How far should compassion for animals go?

by Lama Chuck Stanford,, Jan 3, 2007

Kansas City, Kansas (USA) -- From the Buddhist perspective, all beings that have a consciousness are considered sentient beings.

And all sentient beings are subject to karma and re-birth. And because we have lived an unlimited number of lifetimes, therefore, all beings have been our mother in a past life. And as our mother they were as incredibly kind to us as our mother in this lifetime.

So we should show unlimited compassion to all beings, including animals.

In Buddhism we have a concept known as bodhitchitta. Translated this means “awakened heart” or “awakened mind.” This is the desire or motivation to alleviate the suffering of all beings without distinction.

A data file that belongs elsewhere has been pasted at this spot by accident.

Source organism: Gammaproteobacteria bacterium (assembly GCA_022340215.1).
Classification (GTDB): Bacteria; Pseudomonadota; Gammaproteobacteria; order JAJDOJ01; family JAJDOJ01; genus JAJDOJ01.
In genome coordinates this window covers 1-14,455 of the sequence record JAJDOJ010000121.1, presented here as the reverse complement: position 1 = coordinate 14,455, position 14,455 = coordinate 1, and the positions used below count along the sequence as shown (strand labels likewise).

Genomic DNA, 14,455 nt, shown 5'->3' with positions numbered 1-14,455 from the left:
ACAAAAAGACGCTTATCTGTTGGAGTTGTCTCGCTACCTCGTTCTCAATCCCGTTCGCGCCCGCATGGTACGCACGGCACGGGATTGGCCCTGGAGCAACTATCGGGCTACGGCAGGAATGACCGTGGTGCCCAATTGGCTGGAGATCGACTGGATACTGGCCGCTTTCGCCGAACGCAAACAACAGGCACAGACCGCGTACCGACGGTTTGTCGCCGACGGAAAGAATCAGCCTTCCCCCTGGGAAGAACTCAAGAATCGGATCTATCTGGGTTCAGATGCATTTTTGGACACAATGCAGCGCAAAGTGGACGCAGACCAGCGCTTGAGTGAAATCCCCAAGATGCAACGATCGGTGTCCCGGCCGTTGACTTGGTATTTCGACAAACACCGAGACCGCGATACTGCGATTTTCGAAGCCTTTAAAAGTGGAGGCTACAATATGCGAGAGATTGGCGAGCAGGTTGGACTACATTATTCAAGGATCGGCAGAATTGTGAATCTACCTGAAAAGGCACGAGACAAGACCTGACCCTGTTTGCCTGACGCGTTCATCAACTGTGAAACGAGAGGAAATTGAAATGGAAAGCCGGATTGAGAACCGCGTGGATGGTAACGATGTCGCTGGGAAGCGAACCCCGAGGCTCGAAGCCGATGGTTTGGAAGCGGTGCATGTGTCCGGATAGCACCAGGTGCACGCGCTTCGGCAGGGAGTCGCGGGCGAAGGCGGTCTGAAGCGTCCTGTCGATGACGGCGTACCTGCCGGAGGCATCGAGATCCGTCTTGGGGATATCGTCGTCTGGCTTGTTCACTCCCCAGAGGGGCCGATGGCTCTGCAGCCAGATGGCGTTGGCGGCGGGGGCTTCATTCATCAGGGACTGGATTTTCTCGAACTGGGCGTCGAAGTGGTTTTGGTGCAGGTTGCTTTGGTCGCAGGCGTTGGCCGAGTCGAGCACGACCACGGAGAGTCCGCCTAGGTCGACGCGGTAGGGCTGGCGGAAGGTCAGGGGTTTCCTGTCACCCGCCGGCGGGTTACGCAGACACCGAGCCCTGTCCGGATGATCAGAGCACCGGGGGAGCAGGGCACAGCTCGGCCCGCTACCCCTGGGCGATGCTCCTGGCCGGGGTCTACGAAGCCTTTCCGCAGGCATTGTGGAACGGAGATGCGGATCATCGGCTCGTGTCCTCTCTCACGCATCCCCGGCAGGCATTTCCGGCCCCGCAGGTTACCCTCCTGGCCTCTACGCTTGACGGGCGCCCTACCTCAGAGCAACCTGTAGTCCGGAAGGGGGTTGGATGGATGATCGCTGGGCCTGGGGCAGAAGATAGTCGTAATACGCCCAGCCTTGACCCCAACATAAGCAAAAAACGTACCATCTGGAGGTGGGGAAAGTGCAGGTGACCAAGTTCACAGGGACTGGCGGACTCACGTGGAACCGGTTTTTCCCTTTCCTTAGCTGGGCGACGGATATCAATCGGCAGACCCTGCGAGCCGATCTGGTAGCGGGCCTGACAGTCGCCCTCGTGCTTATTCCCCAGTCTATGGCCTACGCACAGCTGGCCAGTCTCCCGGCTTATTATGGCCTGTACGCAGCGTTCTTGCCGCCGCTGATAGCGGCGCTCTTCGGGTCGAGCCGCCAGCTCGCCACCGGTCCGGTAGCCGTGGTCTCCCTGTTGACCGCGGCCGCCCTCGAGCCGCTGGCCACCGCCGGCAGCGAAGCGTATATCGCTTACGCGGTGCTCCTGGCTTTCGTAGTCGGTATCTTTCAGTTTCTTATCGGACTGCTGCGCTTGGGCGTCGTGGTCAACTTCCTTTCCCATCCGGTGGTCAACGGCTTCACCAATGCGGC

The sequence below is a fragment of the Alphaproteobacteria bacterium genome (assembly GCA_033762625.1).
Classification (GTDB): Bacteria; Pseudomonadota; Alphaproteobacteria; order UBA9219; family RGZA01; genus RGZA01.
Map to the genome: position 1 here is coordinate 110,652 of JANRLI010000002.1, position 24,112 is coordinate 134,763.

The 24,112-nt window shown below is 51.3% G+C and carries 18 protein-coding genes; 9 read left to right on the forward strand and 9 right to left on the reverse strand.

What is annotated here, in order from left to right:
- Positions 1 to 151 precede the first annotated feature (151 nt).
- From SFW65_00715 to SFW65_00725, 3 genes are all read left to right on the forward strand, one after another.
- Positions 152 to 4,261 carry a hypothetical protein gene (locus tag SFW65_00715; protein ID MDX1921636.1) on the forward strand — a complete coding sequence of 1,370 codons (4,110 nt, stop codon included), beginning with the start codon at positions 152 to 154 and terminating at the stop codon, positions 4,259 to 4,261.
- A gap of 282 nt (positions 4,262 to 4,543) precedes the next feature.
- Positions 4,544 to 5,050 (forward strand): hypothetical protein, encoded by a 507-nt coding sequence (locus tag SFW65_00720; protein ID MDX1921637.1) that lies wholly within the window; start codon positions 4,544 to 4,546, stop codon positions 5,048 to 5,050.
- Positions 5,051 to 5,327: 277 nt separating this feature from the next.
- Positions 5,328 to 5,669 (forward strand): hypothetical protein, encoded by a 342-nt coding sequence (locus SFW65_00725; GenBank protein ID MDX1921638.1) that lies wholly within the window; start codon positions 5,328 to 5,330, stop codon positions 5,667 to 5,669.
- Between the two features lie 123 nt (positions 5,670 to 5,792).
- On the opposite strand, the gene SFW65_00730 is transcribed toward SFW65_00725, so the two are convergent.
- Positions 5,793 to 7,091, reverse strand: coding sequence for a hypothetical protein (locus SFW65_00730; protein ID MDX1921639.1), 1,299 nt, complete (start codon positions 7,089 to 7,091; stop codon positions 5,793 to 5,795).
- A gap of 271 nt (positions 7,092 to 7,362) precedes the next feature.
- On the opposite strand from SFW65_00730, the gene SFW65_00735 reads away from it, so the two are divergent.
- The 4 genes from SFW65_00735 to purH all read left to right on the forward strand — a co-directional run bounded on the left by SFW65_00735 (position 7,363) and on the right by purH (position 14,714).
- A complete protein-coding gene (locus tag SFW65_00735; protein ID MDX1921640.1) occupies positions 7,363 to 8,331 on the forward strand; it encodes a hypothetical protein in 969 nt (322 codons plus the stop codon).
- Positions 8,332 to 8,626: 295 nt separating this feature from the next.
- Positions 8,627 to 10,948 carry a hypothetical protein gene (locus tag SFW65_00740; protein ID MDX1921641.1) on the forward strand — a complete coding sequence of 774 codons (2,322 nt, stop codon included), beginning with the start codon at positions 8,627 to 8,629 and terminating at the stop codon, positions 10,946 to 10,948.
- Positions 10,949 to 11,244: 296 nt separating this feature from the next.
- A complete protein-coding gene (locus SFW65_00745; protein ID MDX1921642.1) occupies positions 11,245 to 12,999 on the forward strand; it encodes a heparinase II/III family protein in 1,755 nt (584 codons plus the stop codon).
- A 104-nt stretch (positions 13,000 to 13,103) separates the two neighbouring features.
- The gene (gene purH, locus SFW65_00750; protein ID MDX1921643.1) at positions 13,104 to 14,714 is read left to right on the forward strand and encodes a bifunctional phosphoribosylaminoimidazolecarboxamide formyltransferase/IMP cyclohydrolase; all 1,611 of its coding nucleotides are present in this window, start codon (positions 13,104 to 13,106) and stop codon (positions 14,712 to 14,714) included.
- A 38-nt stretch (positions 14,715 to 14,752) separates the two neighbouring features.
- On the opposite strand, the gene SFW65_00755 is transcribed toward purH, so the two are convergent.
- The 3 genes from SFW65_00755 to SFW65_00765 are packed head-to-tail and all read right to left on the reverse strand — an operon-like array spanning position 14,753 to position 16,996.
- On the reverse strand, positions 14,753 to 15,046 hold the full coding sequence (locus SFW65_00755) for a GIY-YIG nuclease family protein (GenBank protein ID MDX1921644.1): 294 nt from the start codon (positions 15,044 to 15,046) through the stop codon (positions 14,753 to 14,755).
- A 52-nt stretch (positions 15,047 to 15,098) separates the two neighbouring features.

That means that we do not exclude anyone, not even our enemies because they, too, were our mothers in a past life. This may seem like a lot to ask of us. However, our minds have the potential for this type of unlimited compassion.

Many people choose to become vegetarians out of the desire not to harm animals. This is a very kind and noble thing to do. We know that animals are often subjected to cruel and inhumane conditions on large commercial farms.

Just as we would not like to be subjected to such conditions, we should care and provide for animals just as if they were a member of our own family. After all they, too, were our mothers in a past life.